Long road to making tech giants pay: expert says G7 tax deal would only be the start

G7 finance ministers will discuss plans for a minimum corporate tax

Britain's Chancellor of the Exchequer Rishi Sunak will be among the G7 finance ministers meeting in London. Reuters
Britain's Chancellor of the Exchequer Rishi Sunak will be among the G7 finance ministers meeting in London. Reuters

A deal on taxing tech giants at this week’s G7 finance meeting would only be the start of a lengthy process, an expert has said.

The US is pushing for a global minimum tax rate which would stop companies from gaming the system and boost government revenues after the pandemic.

G7 finance ministers are expected to discuss the proposal in talks on Friday and Saturday in the run-up to next week’s leaders’ summit in Britain.

Patrick Holden, an expert in international political economy at the University of Plymouth, said a deal would be the first major piece of tax co-operation in the modern era.

But Dr Holden told The National there would still be significant hurdles between a G7 deal and implementing the proposal.

“I think they’ll come up with some minimum agreement and then they’ll have to get the countries at the G20 which is happening later this summer in Italy to agree, and that includes China, Russia and Brazil and lots of other big countries like that,” he said.

“An entity like the G7, it’s like a club, it’s not like the EU or even the United Nations or the World Trade Organisation where they make laws.

“They would all have to put it into legislation in Japan and Canada and the US and UK and so on, so that’s going to be a long process with lots of nuances involved.”

He said: “It will be an important agreement, and it will send a signal in various senses, but there’ll be a lot for lawyers and accountants to work out.”

Germany and the US, which back the minimum tax proposal, both voiced optimism over the prospects for a G7 agreement.

German Finance Minister Olaf Scholz said G7 nations were “very close to concluding an international agreement”.

Global tax reform would force the Irish government to make difficult trade-offs as its high concentration of corporate tax receipts from a few key multinationals, such as Facebook, make it vulnerable to relocation decisions. Getty Images
Global tax reform would force the Irish government to make difficult trade-offs as its high concentration of corporate tax receipts from a few key multinationals, such as Facebook, make it vulnerable to relocation decisions. Getty Images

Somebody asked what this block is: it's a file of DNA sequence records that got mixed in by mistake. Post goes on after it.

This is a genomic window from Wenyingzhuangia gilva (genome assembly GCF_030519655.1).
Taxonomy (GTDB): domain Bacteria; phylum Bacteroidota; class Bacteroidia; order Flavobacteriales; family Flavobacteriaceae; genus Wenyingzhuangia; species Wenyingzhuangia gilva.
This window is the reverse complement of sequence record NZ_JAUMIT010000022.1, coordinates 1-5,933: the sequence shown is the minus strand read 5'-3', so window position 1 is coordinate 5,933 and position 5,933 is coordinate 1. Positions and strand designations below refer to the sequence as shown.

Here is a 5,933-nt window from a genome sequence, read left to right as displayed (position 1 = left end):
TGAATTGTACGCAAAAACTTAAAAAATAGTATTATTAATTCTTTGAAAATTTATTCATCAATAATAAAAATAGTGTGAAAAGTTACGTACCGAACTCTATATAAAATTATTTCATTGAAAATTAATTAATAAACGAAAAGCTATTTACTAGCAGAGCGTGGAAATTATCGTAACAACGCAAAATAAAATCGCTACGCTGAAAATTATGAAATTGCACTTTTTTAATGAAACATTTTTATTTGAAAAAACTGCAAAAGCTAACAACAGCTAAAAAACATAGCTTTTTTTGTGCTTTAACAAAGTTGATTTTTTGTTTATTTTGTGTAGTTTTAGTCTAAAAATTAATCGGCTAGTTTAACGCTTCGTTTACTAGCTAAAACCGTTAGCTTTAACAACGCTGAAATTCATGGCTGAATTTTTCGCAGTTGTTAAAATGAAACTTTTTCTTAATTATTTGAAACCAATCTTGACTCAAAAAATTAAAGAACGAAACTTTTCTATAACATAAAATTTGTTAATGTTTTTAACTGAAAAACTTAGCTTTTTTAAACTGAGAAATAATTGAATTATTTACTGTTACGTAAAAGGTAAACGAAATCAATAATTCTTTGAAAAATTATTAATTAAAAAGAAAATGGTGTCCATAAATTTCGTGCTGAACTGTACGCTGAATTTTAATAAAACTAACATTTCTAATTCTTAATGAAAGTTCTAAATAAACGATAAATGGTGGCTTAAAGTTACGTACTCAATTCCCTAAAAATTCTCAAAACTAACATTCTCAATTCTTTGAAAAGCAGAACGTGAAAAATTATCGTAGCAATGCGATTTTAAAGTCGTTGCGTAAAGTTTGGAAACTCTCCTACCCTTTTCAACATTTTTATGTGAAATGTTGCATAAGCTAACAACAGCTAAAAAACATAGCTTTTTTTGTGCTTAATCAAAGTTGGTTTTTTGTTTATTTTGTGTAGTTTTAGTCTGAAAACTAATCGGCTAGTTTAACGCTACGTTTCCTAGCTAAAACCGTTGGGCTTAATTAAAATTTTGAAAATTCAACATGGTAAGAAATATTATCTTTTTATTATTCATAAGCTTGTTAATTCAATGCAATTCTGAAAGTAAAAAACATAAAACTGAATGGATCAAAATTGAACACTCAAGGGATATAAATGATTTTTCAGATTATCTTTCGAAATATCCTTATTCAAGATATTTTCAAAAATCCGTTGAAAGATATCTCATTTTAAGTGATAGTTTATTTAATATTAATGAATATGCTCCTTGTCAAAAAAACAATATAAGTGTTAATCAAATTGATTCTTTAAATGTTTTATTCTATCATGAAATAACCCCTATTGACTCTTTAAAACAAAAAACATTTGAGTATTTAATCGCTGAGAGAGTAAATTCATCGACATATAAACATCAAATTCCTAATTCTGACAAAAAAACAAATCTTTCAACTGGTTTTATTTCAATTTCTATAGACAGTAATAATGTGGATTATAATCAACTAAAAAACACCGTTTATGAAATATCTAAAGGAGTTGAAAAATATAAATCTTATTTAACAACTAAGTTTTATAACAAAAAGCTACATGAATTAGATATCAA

Tax deal could net billions in revenue

Washington wants a minimum of at least 15 per cent, but there are calls for a higher floor, such as 21 or 25 per cent.

Research unveiled by the European Tax Observatory found that the revenues of EU countries could rise by more than $200 billion a year at the higher rate.

In this scenario, EU countries would force companies to make up the difference at home if they pay a lower rate in overseas tax havens.

This would make it impossible for companies to lower their bills by setting up shop in low-tax countries such as Ireland.

Ireland’s corporate tax rate of 12.5 per cent is one of the lowest in the world, attracting a clutch of tech companies, such as Google and Facebook.

Ireland, which is not in the G7, said it had “significant reservations” about the US tax proposal.

French European affairs minister Clement Beaune said Ireland was the EU member most hostile to the idea, with Cyprus and Malta also sceptical.

US President Joe Biden's administration supports a global minimum corporate tax. Bloomberg
US President Joe Biden's administration supports a global minimum corporate tax. Bloomberg

Alex Cobham, the chief executive of the Tax Justice Network, said at a World Economic Forum event that the extra revenues from a minimum tax could help recovery from the pandemic.

“Fifteen per cent would be a step forward, it would still bring in more than $250 billion of new revenues and that would make it the biggest change in 100 years in international tax rules,” he said.

The pandemic has been the point of the spear

Patrick Holden

“If they go to 21 per cent, or even better to 25 per cent, we're talking $500bn, $600bn or $700bn, that sort of money.

“When you're thinking about perhaps $50 billion needed for Covax or the amounts to invest in public health systems in lower income countries, suddenly, this is really game changing.”

Dr Holden said the pandemic had given a burst of momentum to the idea.

“The pandemic has done a lot of damage to the finances of countries including major countries like the G7 ones,” he said.

“There’s been a series of crises, but obviously the pandemic has been the point of the spear.”

Updated: June 3, 2021 07:33 PM

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